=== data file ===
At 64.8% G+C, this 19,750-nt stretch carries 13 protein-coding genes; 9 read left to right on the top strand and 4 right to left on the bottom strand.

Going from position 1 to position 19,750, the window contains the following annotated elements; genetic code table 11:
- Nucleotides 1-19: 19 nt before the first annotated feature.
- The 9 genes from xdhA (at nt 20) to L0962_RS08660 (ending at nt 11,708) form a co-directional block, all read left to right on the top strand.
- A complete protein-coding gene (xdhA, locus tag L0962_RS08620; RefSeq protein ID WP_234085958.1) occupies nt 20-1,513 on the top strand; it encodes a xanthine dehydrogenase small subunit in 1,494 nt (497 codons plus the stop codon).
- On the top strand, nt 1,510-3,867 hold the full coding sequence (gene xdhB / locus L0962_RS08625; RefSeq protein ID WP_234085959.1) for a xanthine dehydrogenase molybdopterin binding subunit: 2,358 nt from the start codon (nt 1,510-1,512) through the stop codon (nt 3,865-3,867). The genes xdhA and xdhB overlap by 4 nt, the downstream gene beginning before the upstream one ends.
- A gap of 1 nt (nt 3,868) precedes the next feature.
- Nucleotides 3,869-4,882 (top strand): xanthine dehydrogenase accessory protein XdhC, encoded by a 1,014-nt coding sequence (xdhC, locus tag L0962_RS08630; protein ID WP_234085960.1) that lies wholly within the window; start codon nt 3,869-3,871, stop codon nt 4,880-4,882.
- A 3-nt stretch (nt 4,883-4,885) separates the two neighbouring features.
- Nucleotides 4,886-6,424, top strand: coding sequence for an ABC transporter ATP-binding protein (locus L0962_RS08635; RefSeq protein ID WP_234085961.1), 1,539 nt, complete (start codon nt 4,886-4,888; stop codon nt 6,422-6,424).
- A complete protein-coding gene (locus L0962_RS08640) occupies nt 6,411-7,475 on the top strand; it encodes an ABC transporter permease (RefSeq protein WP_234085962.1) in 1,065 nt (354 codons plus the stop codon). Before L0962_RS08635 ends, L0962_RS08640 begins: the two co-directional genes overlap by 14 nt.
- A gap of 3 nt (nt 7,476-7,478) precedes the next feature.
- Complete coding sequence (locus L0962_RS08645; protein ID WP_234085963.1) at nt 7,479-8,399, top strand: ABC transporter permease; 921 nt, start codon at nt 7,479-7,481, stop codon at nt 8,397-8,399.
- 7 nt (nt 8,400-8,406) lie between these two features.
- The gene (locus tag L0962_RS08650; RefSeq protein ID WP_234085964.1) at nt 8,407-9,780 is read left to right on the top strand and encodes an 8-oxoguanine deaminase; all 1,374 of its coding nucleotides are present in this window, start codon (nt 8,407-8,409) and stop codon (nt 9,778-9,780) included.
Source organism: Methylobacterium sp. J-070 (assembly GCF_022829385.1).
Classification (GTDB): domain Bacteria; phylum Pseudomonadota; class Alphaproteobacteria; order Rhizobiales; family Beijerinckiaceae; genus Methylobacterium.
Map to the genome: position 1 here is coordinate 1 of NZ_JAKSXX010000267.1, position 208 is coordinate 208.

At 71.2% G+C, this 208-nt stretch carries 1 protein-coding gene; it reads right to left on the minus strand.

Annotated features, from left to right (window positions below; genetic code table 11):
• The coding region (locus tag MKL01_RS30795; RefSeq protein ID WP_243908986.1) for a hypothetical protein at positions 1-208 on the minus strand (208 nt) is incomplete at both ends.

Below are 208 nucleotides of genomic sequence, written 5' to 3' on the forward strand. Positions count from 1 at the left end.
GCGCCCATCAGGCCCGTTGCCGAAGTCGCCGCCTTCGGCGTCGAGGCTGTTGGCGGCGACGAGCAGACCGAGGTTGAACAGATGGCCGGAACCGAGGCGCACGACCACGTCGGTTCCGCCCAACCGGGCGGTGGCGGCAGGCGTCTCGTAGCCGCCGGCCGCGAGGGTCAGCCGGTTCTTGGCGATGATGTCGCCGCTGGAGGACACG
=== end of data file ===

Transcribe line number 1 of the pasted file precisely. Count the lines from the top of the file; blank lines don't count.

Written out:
At 64.8% G+C, this 19,750-nt stretch carries 13 protein-coding genes; 9 read left to right on the top strand and 4 right to left on the bottom strand.